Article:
Weather drives up feed prices

The Argentinian soya harvest is under way with yields much reduced by prolonged dry weather.
The Argentinian soya harvest is under way with yields much reduced by prolonged dry weather.

With so much happening in the world market for feed materials it is difficult to know where to start a summary of recent developments in the trade.

As usual it’s a combination of weather, politics and funds, but with the added element of a Trump power-play to bring an extra bit of uncertainty and confusion to the mixture.

At a local level it’s all about the weather with low temperatures and high rainfall ensuring a prolonged period of winter feeding. Fodder supplies are running short and the demand for compound feed is exceeding expectations – particularly in the south of the island where the “beast from the east” and poor grass growth has ensured that the expected flush of spring milk from the rapid increasing dairy herd has failed to materialise.

Compounders are struggling to keep up with demand and spot purchases have been necessary to top up the contracted tonnages of feed materials.

Shortages of some of the key ingredients in ruminant rations have been a feature with corn products from North America still suffering the effects of logistical issues caused by hard weather and frozen waterways preventing movements to the ports. Soya Hulls are another commodity in short supply as new buyers from around the world compete for the limited tonnage available from Argentina.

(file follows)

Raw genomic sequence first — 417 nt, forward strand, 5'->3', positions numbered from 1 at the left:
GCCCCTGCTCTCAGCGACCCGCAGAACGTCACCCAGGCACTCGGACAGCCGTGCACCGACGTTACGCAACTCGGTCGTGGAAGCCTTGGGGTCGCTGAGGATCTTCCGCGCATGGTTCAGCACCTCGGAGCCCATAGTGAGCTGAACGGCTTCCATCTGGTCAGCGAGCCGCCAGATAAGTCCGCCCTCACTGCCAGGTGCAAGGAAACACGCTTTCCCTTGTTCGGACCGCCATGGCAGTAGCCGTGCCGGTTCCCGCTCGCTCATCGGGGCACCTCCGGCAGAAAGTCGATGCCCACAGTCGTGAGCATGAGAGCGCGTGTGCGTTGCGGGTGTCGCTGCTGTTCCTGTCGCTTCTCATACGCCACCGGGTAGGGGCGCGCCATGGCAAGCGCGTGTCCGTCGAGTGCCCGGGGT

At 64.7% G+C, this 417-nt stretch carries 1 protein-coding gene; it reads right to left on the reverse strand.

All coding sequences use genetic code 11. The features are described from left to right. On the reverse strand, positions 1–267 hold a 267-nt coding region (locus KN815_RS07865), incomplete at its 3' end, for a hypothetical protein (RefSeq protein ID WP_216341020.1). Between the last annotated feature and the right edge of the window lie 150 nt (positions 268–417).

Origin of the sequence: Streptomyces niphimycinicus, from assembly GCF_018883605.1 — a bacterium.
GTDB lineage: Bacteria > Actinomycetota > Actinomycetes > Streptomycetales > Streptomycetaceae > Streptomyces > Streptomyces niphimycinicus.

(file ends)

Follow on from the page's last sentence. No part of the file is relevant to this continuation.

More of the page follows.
Top up tonnages at high prices will be a feature of the market for some weeks and it will take a period of lower production to allow the logistics to catch up with demand and a less pressurised market to be restored.

Weather is also a key element in the soyameal market as the prolonged drought in Argentina has caused harvest forecasts to be revised downwards – to less than 40 million tonnes - compared with production of around 60 million tonnes in each of the last three years.

With Argentina the main source of soyameal and soya hulls into Ireland this is bound to impact on local protein prices.

Lower production forecasts were also the message from last week’s USDA report which highlighted reduced planting intentions for both corn and soya following a period of poor returns to growers. This news brought a surge in prices on the Chicago Board of Trade amid concerns about future supplies.

Meanwhile threats to the market in grains and proteins made the banner headlines as the trade battle between the US and China heated up. President Trump’s introduction of a 25% tariff on 130 products imported from China was aimed at protecting the intellectual property of US exporters and will earn $50 billion for the US treasury.

The Chinese response was to levy a similar tax on 166 products imported from America - including corn and soya. With two million tonnes of US soya shipped to China every week the supply issues were immediately overshadowed by concerns about the effect this would have on soya exports.

The market for US soya fell by over $10/ton initially but quickly recovered to finish the day in positive territory while the potential for this trade to switch to Brazil was reflected in stronger prices for the South American crop.

With this level of confusion and uncertainty traders will focus on the immediate supply issues and wait for a degree of stability to return to the market before making long term commitments.